Hello, I’m Renata Bernarde, the Host of The Job Hunting Podcast. I’m also an executive coach, job hunting expert, and career strategist. I teach professionals (corporate, non-profit, and public) the steps and frameworks to help them find great jobs, change, and advance their careers with confidence and less stress.
If you are an ambitious professional who is keen to develop a robust career plan, if you are looking to find your next job or promotion, or if you want to keep a finger on the pulse of the job market so that when you are ready, and an opportunity arises, you can hit the ground running, then this podcast is for you.
In addition to The Job Hunting Podcast, on my website, I have developed a range of courses and services for professionals in career or job transition. And, of course, I also coach private clients
Timestamps to guide your listening
06:50 - How to find your career sweet spot?
08:00 - Why is it important to love the work that you do?
08:39 - Job satisfaction
14:41 - Invest time and energy into developing your skills and your knowledge
18:29 - The importance of managing your mental health
21:30 - Building fruitful relationships with your colleagues and clients
22:30 - Work-life balance
22:42 - Career success
23:04 - The importance of financial stability in the pursuit of your career goals
27:57 - Job seekers need to focus on what employers want
Transcript of this episode
Renata Bernarde: Listen, if finding a job soon is one of your goals for this year, welcome to this episode of The Job Hunting Podcast. In this episode, I will share tips to help you start thinking more about your audience and who is your audience. It's the recruiter, your professional network, the job interview panel, and what you, as a skilled and experienced professional, need to know about them to provide them with what they need.
Let's talk about that.
This episode of the Job Hunting Podcast is brought to you by Talent Predicts. Talent Predicts is a state-of-the-art strengths assessment test that I personally love, that all my private clients and all my group coaching clients have used to identify their sweet spots or career DNA, their top talents, their career drivers, and their personal values. When you know what your talents are when you learn about your strengths. You have a comprehensive report describing them, describing when you are at your best and the areas you can trip up at work if you're not careful. It is so much easier than to talk about your strengths and your talents at job interviews, for example, and also so much easier to focus on applying for jobs that are aligned with your career drivers and your values. And you don't have to be a private client to access this report from Talent Predicts. You can access it now on my website. If you go to my services page on my website, you will find it in bright yellow, which is my favorite color, and it will say, find my talents, strengths assessment. For everyone listening to this episode, I have a special $20 promotional code for you, bringing the price down to $77. That's Australian dollars at the time of this recording. So if you're listening to it in the future, please go online and see how much it costs. That is equivalent to about 52 US dollars at the moment and about 42 pounds in the UK.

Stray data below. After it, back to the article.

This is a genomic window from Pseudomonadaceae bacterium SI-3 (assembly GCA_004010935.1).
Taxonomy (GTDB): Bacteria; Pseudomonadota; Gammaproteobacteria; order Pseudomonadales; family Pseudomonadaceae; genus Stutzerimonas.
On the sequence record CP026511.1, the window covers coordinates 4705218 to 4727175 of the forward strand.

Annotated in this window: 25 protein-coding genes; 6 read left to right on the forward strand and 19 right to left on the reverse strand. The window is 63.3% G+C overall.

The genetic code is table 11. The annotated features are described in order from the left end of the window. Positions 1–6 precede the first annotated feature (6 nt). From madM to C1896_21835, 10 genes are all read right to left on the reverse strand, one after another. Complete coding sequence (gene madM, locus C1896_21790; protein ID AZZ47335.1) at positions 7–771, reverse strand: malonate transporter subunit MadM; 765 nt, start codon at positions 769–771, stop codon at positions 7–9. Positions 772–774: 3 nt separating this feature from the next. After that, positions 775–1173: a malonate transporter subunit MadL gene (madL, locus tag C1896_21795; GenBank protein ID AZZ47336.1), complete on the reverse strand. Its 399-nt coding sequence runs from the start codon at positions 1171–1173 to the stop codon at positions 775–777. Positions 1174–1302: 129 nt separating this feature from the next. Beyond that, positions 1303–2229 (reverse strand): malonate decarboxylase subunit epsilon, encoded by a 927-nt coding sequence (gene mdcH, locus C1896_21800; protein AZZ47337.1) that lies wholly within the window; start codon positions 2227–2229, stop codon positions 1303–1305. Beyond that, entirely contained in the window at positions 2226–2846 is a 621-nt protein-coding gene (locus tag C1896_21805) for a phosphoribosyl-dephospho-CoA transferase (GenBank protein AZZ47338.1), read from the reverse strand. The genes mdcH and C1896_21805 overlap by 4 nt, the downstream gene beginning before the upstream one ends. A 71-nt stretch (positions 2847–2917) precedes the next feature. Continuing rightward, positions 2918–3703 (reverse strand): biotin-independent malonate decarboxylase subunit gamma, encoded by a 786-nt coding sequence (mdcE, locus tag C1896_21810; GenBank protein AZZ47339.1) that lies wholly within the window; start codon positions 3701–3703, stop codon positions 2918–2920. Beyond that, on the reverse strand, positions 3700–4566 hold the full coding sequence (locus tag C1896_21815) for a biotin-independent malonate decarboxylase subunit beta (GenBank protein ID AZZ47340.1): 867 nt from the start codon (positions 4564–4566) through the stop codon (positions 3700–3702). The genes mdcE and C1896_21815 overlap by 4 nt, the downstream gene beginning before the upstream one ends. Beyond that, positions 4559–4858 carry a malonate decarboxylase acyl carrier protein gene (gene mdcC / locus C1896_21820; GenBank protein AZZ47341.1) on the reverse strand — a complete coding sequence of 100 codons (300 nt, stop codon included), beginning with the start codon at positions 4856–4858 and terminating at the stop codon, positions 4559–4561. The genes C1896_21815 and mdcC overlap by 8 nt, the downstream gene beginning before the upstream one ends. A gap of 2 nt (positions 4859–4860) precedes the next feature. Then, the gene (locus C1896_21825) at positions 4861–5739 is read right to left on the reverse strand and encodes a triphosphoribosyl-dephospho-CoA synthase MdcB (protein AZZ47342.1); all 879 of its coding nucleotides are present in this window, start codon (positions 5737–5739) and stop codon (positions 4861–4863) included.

So you will receive an amazing report that will help you in so many ways. During your recruitment process, and if you are an employer and you want to use it for assessment to improve your recruitment process your team performance, please reach out to me. There is a link to my email in the episode show notes.
In fact, there's a link to everything in the episode show notes, so always check it out. You know the discount code, the link to my website. It's all in the episode show notes.
I have been working with companies in getting excellent results for them, and the feedback has been amazing, and I can share some of that with you.
If you are an employer and you want to use talent predictions in your workplace, so contact details and website address discount codes are on the episode show notes and these podcast blogs as well. All right, let's talk about job hunting in the corporate world, and it was being so competitive in a complex game.
So, if you want to take it seriously, you need to spend time considering the other side of the table, right? Your audience, your listeners, the people you are talking to. I find that a lot of people that reach out to me for consultations and for, private coaching, and group coaching, and people that send me questions when I invite them to ask questions for episode Q&As. For example, they really focus on themselves.
Easy to do that because you have to review your resume. You have to consider what's going on in your career. But when you're out in the job market promoting yourself, then you really need to play this ping pong of paying attention to who you are talking to. And look, you can spend hours and hours looking for jobs on job boards and applying without a clear strategy, a clear narrative, not paying attention to your audience, updating your resume, updating your LinkedIn, and still feel disheartened by the job search results. And I find that one of the things I want you to pay attention to when that happens to you is this, are you paying attention to your audience? Are you talking to them? Not at them. So yes, every week, every week, I'm contacted on discovery calls by potential clients hoping to understand how private coaching works because I'm, I'm a private coach, and I have group coaching programs as well, as you probably already know if you've been listening for a while.